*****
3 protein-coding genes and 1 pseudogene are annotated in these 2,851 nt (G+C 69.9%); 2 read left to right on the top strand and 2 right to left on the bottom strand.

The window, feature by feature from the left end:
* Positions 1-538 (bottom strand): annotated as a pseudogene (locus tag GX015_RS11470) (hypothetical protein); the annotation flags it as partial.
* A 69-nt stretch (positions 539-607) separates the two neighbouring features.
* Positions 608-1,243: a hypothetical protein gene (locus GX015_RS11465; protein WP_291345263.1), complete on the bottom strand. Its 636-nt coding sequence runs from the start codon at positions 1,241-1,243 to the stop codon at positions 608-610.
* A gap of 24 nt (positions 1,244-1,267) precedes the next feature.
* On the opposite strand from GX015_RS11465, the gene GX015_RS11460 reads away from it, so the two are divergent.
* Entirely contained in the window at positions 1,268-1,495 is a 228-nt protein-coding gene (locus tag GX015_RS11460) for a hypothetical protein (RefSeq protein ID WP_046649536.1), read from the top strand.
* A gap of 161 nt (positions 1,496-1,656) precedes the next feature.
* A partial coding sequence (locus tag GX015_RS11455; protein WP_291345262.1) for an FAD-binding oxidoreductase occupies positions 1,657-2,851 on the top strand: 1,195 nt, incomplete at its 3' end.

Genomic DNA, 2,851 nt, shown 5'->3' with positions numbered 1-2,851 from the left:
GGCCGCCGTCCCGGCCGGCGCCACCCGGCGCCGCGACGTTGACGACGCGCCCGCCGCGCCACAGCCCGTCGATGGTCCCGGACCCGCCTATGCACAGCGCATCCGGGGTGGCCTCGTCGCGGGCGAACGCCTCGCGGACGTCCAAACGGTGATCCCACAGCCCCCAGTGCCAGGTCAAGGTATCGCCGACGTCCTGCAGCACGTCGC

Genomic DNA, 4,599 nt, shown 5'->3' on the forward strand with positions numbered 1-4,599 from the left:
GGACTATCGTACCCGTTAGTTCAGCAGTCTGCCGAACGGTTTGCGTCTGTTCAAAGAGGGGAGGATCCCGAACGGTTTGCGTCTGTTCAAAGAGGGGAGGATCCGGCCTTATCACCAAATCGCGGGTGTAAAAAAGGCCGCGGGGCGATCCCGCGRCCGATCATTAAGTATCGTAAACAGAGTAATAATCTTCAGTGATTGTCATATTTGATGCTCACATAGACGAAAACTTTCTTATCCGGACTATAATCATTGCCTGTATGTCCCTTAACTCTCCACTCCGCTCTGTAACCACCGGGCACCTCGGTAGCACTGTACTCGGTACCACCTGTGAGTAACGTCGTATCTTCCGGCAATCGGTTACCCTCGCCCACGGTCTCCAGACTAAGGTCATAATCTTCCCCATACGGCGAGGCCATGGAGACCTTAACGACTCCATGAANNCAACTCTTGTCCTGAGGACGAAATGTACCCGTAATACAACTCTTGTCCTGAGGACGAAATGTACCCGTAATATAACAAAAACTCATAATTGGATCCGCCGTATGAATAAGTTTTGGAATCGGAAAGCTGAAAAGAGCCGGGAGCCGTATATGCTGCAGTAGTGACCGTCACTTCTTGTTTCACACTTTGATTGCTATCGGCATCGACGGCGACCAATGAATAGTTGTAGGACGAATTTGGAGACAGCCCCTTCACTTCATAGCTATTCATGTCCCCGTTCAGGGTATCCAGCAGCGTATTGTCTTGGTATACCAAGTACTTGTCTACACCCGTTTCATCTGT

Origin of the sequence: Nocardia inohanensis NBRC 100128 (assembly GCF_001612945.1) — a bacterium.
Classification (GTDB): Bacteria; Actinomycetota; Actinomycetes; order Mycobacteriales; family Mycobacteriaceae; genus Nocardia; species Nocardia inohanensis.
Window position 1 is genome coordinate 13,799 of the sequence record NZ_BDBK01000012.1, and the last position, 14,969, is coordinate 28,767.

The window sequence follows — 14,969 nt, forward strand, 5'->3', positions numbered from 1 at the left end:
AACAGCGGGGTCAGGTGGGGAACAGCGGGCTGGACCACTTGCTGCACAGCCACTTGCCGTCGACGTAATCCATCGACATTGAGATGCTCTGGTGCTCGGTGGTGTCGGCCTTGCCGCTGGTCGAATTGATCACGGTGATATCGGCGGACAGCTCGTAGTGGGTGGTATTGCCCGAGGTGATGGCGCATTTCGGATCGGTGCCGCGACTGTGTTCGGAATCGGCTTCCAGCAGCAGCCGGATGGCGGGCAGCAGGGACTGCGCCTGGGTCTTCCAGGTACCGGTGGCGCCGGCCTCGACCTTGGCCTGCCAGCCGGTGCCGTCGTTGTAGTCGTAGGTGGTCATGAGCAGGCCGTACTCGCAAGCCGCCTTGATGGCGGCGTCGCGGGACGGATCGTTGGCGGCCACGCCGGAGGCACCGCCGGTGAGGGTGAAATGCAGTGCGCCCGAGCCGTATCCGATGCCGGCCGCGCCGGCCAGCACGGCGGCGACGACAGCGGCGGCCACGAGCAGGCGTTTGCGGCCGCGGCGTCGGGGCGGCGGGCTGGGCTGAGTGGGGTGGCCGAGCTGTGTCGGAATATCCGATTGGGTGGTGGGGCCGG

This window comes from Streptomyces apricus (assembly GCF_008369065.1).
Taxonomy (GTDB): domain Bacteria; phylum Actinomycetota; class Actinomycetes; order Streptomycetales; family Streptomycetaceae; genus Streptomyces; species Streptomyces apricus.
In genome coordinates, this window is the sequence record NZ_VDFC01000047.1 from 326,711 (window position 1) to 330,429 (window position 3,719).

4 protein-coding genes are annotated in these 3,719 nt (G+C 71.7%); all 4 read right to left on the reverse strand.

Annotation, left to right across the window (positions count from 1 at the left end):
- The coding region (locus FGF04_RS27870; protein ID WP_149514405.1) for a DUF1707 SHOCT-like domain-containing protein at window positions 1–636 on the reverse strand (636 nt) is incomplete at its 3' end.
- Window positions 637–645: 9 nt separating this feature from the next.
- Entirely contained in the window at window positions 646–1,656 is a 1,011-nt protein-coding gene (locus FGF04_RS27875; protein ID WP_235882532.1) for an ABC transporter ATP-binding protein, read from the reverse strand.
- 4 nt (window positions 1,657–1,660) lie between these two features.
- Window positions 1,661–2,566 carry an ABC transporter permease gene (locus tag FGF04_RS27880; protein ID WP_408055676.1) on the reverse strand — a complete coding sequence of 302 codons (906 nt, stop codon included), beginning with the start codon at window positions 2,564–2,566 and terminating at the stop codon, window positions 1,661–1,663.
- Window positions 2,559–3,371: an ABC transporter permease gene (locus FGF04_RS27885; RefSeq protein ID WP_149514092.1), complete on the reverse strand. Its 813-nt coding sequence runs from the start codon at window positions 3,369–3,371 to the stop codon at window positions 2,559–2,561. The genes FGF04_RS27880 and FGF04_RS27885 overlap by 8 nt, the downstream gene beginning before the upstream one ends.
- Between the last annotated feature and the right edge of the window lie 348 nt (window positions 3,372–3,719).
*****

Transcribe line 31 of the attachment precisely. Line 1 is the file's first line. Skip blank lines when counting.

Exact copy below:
- Between the last annotated feature and the right edge of the window lie 348 nt (window positions 3,372–3,719).